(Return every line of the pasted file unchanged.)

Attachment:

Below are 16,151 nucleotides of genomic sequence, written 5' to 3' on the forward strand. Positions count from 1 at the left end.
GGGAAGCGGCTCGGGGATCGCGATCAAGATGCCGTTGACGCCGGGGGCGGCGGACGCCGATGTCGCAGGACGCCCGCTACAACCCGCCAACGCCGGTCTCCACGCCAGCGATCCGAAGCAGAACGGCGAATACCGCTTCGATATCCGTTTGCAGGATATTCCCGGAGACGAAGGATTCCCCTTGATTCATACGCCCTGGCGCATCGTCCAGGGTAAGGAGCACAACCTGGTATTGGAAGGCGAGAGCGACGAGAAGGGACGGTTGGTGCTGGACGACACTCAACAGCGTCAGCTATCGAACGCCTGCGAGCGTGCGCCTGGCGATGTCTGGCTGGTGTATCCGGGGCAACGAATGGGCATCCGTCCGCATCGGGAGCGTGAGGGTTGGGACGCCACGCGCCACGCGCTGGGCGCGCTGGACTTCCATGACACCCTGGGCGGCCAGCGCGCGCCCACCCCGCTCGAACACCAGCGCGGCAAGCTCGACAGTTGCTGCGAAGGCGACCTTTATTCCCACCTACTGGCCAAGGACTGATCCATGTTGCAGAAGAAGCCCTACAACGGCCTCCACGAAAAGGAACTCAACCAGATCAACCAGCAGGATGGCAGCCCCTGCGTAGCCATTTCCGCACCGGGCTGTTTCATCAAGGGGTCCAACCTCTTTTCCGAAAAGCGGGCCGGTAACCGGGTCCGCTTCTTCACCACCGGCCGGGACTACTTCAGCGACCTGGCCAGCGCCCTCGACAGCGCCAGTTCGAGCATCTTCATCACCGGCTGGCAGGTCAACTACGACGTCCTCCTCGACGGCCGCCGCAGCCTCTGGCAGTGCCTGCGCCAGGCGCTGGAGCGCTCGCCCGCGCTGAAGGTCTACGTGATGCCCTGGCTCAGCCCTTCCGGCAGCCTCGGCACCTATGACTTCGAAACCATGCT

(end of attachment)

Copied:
Below are 16,151 nucleotides of genomic sequence, written 5' to 3' on the forward strand. Positions count from 1 at the left end.
GGGAAGCGGCTCGGGGATCGCGATCAAGATGCCGTTGACGCCGGGGGCGGCGGACGCCGATGTCGCAGGACGCCCGCTACAACCCGCCAACGCCGGTCTCCACGCCAGCGATCCGAAGCAGAACGGCGAATACCGCTTCGATATCCGTTTGCAGGATATTCCCGGAGACGAAGGATTCCCCTTGATTCATACGCCCTGGCGCATCGTCCAGGGTAAGGAGCACAACCTGGTATTGGAAGGCGAGAGCGACGAGAAGGGACGGTTGGTGCTGGACGACACTCAACAGCGTCAGCTATCGAACGCCTGCGAGCGTGCGCCTGGCGATGTCTGGCTGGTGTATCCGGGGCAACGAATGGGCATCCGTCCGCATCGGGAGCGTGAGGGTTGGGACGCCACGCGCCACGCGCTGGGCGCGCTGGACTTCCATGACACCCTGGGCGGCCAGCGCGCGCCCACCCCGCTCGAACACCAGCGCGGCAAGCTCGACAGTTGCTGCGAAGGCGACCTTTATTCCCACCTACTGGCCAAGGACTGATCCATGTTGCAGAAGAAGCCCTACAACGGCCTCCACGAAAAGGAACTCAACCAGATCAACCAGCAGGATGGCAGCCCCTGCGTAGCCATTTCCGCACCGGGCTGTTTCATCAAGGGGTCCAACCTCTTTTCCGAAAAGCGGGCCGGTAACCGGGTCCGCTTCTTCACCACCGGCCGGGACTACTTCAGCGACCTGGCCAGCGCCCTCGACAGCGCCAGTTCGAGCATCTTCATCACCGGCTGGCAGGTCAACTACGACGTCCTCCTCGACGGCCGCCGCAGCCTCTGGCAGTGCCTGCGCCAGGCGCTGGAGCGCTCGCCCGCGCTGAAGGTCTACGTGATGCCCTGGCTCAGCCCTTCCGGCAGCCTCGGCACCTATGACTTCGAAACCATGCT